Re: After a full day of computers...

From: David Wright (
Date: 10/16/04

Date: Sat, 16 Oct 2004 11:41:28 +0200

JPB wrote:

> I'm getting too tired to think, so please help me fix my last two issues
> - likely simple ones for the old hands here. To start with, both the
> computers in question run SuSE 9.1 Pro and nothing but.
> Firstly, I got my wireless cards to work; finally. Now all is well -
> except when I input the WEP passphrase in Yast and activate same in the
> router, both computers get cut off; permanently. I then have to go back
> to an ethernet connection (ifup eth0), so as to be able to access the
> router and get rid of encryption again. Then, bingo, it all works again.
> So where's the catch?
> All I've done is set the WEP passphrase (tried both 64 & 128-bit
> incryption with same unsatisfactory result) in the router. Then I go to
> YAST and input the same in the "Passphrase" field in "Wireless
> Settings". I only need one key and the authentication mode is "open". --
> Please advise...

Can't really help, didn't have much luck with Wireless, it was too slow and
unreliable under Windows, so I went back to cabled before I got into
Linux... After entering the passphrase, have you tried restarting the
wireless interface (or rebooting)? It could be that somewhere in the
configuration, although the passphrase has been entered, it is not being
initialised properly - if turning WEP off again on the router restores the
connection, then it suggests that WEP is not being turned on in Linux...

> The other issue is LAN file sharing. I've had no trouble getting the
> printer to work (connected to one machine & the other accessing it
> through the CUPS server). Easy, that one.
> I've set up a NFS server and a client on each machine, with the
> wildcards set to the name of the other computer. Allocated directories
> to share (/home) and went with defaults in "options"
> (ro,root_squash,sync). The machines can see each other, as well as the
> shared directories, with no problem. However, the exported directories
> cannot be mounted - if I try to do that in Konqueror, I get just an
> empty directory. There is a message on boot stating that "permission was
> denied" by the server to mount the directories. -- So no doubt I've
> stuffed up the necessary permissions somewhere. Please point me towards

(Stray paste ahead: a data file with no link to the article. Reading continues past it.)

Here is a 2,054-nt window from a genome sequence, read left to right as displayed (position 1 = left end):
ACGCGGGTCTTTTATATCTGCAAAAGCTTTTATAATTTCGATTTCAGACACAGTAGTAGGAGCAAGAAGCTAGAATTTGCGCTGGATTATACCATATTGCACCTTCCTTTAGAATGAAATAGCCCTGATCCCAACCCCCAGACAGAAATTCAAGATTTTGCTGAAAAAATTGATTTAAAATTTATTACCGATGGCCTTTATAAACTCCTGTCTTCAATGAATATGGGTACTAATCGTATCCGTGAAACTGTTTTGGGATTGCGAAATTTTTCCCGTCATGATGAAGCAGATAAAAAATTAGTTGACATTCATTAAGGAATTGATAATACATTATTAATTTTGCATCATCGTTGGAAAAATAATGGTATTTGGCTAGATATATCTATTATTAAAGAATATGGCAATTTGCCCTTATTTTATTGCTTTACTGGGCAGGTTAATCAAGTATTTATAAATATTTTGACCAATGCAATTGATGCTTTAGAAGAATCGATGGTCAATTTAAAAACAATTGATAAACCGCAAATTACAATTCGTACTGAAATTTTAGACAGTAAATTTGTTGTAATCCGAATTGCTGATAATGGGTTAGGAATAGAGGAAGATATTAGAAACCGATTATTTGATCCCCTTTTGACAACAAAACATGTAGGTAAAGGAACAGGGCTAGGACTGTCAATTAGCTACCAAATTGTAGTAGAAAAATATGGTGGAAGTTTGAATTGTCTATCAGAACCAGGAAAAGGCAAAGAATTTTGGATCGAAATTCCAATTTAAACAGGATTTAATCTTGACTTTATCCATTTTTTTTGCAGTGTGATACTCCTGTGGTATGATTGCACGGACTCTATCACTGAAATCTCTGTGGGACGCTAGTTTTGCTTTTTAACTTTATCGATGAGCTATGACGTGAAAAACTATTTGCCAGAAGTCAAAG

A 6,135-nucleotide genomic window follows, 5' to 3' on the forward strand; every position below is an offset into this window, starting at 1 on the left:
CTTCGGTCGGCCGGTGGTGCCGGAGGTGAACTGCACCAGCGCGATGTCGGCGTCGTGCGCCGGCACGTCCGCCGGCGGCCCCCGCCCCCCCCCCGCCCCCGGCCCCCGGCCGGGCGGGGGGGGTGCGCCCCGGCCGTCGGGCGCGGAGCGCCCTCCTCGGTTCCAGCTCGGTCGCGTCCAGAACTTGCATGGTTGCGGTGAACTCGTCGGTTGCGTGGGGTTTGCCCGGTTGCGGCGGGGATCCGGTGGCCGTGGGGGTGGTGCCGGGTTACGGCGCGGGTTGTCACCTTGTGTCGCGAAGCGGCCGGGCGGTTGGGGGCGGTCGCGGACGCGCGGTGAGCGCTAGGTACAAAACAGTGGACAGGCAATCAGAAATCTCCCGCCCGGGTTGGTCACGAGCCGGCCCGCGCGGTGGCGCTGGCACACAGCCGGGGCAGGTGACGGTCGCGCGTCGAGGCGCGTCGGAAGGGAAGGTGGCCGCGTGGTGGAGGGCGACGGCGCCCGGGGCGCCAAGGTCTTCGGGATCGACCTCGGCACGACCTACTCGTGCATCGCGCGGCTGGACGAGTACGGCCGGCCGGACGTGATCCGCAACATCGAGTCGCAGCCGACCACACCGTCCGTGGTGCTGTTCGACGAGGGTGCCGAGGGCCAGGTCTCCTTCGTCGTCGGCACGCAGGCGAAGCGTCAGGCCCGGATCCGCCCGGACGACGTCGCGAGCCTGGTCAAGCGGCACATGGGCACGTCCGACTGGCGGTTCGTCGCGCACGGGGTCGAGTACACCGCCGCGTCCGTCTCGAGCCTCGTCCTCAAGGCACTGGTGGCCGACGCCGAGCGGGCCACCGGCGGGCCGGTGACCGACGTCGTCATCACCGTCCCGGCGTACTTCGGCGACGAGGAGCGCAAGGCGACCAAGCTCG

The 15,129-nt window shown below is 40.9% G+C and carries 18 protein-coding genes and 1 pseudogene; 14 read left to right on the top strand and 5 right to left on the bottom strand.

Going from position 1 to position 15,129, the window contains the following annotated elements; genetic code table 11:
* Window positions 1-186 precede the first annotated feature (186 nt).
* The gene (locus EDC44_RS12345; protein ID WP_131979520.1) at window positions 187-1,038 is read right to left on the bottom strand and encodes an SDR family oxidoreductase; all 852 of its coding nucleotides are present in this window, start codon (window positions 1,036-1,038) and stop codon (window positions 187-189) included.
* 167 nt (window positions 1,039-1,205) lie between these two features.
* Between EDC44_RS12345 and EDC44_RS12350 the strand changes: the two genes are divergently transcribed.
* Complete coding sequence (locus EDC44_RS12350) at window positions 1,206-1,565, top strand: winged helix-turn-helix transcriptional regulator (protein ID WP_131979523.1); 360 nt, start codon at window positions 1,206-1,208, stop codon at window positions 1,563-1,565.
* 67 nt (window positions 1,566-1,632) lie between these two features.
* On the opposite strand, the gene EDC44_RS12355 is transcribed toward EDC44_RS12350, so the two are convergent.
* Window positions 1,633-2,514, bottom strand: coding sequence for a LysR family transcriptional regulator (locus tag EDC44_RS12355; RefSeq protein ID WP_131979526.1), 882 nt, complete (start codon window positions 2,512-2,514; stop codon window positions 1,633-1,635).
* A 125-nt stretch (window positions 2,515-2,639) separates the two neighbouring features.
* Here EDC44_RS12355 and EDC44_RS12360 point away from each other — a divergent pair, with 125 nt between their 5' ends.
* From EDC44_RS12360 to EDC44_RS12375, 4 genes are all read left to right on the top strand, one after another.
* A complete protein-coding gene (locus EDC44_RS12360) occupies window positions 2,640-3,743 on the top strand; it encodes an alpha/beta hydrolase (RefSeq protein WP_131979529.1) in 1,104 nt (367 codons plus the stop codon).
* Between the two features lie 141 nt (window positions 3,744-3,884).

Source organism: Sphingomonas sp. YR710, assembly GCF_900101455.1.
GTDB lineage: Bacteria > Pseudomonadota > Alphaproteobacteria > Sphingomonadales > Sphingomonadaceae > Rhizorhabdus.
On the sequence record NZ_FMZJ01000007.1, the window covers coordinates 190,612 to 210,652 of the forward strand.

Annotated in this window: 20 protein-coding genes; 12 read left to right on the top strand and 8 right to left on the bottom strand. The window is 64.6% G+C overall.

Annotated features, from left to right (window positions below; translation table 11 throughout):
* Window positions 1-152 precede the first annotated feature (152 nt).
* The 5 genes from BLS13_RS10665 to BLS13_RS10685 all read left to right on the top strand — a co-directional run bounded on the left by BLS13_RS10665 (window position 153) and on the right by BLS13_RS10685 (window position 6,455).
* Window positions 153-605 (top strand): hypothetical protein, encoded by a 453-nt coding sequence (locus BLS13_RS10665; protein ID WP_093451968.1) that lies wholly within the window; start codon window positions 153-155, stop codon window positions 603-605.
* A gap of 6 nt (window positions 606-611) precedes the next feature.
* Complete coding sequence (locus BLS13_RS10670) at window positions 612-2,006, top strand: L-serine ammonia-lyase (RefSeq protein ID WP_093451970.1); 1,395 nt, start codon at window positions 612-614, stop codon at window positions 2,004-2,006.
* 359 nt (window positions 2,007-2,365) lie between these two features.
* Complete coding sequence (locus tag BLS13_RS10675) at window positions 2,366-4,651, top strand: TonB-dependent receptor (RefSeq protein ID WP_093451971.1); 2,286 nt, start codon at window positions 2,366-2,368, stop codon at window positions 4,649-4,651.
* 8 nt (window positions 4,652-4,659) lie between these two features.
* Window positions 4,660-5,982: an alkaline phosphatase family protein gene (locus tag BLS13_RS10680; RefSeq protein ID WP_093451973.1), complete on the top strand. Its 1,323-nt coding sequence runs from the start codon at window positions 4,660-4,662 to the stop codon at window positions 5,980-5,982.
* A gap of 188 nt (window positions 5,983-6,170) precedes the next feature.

> the right solution - I'm sure it must be something despicably basic! :-)

You need to have the same users with the same user ID's (that's the number,
not the name) on both machines. If it is fairly static, you can do this
manually, but there are automated way of doing that, NIS, NIS+, LDAP etc.

For a small home network, that probably isn't necessary.

It is probably better to share the directories from one machine with
another. Having reciprocal shares between two machines can cause problems
during boot-up - delays at the minimum on the first machine booted, while
it times out looking for the second...

Personally, I would designate one machine as the server, the machine that is
usually booted first, and set the shared space on that machine (this isn't
necessary, but makes life and administration a lot easier).

You need to check the users have the same usernames and ID's on both
machines. If the ID's don't match, they won't be able to access "their"
shares on the other machine.

I'm guessing you have done some or all of the following, but just to recap:

1. You need to create a mountpoint on the client machine. This is an empty
directory, to which the share from the serving machine will be overlayed.
For example, create a directory called /netdata. The netdata directory
needs to have permissions set to allow the other users to see it. Either
chmod it to 777 access to let everybody into it, or change the owner and
group as appropriate. (man chmod, man chown for a description of changing
access and owner respectively)

2. On the server, create the NFS share you want to export. You need to set
the options here as well for read, write and root_squash as appropriate.
YaST is probably the simplest method for setting them up (YaST-Network
Services->NFS Server).

3. Once the shares have been created, they need to be mapped onto the mount
point on your client machine(s). Again, using YaST is probably the simplest
method (YaST->Network Services->NFS Client) and specify the shares want to
import and specify where you want to mount the to (in our
example /netdata). You can specify the options for the client as well, they
can give different access options, but can, I believe, only be more
restrictive than those on the server.

If everything has gone according to plan, you should now be able to see the
server diretories mapped under /netdata on the client machine.

The options you gave in your original post should allow read-only access to
the share to all users. Root_squash means that root doesn't get root
privileges to the NFS mount, but its privileges get set to those of the
anonuid and anonguid options.

I hope that helps a bit. If you have tried the above and it is still not
working, please post some more information.

NOTE: You can't/shouldn't export the same directories to the same
mountpoints on both machines. E.g. you can't export /home on both machines
and mount them as /home, that would cause errors, at the very least!


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